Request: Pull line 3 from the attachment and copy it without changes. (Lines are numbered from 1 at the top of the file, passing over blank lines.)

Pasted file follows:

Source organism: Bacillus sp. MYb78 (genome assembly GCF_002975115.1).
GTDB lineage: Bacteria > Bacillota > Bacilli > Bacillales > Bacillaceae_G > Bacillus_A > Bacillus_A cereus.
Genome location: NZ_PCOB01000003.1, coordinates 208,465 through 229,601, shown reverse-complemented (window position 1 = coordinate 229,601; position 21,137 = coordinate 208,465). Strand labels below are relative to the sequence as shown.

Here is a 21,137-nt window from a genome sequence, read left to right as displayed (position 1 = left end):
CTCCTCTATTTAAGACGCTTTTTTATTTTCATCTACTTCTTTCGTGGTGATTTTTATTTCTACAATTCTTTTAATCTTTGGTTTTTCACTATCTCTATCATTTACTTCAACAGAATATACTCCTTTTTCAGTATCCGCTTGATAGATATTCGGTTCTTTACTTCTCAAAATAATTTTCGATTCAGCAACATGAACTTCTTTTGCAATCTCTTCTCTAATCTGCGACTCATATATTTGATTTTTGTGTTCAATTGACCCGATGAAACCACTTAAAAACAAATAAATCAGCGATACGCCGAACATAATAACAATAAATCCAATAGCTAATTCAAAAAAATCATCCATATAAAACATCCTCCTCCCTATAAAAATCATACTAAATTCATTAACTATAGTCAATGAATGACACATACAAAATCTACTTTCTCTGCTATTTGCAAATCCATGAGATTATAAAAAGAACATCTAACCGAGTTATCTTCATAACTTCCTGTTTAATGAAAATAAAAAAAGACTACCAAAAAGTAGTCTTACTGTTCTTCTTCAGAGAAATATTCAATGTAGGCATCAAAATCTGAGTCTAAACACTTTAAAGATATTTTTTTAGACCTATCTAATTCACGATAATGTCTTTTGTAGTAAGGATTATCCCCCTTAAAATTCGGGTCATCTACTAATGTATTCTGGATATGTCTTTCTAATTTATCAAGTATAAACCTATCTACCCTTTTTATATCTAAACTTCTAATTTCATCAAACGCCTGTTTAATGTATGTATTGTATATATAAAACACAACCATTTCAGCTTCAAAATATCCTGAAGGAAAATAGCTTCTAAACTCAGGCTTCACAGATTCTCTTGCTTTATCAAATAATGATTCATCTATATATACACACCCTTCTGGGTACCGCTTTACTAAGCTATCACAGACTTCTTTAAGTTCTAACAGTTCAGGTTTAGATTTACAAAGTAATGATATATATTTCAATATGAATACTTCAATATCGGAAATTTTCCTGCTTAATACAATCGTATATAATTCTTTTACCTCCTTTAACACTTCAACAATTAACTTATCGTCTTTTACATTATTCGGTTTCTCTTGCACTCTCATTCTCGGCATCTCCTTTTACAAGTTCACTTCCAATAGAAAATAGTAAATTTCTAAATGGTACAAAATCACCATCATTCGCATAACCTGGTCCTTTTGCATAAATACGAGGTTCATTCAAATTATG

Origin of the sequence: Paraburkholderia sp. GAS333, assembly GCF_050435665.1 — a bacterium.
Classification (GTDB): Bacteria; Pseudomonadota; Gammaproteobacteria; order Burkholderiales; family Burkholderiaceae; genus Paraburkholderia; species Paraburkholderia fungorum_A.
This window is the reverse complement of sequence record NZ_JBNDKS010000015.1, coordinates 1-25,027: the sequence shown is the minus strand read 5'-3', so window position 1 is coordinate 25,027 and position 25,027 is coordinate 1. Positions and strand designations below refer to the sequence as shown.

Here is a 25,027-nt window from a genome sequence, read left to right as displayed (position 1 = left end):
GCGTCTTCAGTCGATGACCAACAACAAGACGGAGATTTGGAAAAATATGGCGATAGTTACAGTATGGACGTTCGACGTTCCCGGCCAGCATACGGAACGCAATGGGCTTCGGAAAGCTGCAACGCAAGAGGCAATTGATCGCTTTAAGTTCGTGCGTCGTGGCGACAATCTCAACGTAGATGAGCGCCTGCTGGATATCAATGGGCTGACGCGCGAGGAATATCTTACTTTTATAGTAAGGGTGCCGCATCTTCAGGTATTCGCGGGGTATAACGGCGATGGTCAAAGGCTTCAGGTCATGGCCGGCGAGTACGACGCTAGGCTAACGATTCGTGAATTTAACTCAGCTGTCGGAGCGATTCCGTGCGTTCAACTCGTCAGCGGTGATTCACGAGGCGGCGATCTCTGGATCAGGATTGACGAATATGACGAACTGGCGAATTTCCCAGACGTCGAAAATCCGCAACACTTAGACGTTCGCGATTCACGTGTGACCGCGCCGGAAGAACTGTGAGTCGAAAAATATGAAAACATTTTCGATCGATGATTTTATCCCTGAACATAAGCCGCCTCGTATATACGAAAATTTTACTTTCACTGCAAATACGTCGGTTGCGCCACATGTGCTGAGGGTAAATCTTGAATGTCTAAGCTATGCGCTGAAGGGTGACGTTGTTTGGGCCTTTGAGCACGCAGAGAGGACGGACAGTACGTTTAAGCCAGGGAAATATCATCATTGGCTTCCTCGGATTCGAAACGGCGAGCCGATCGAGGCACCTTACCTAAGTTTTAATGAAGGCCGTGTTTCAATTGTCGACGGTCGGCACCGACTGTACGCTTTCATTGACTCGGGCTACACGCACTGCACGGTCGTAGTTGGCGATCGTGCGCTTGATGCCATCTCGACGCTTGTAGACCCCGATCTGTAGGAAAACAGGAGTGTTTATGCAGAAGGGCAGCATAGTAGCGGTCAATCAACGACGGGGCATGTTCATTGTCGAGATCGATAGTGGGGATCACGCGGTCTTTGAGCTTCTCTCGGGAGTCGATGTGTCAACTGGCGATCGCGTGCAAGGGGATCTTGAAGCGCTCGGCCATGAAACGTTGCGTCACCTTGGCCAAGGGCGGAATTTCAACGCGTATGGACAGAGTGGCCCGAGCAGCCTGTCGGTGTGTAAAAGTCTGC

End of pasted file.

Genome location: NZ_PCOB01000003.1, coordinates 208,465 through 229,601, shown reverse-complemented (window position 1 = coordinate 229,601; position 21,137 = coordinate 208,465). Strand labels below are relative to the sequence as shown.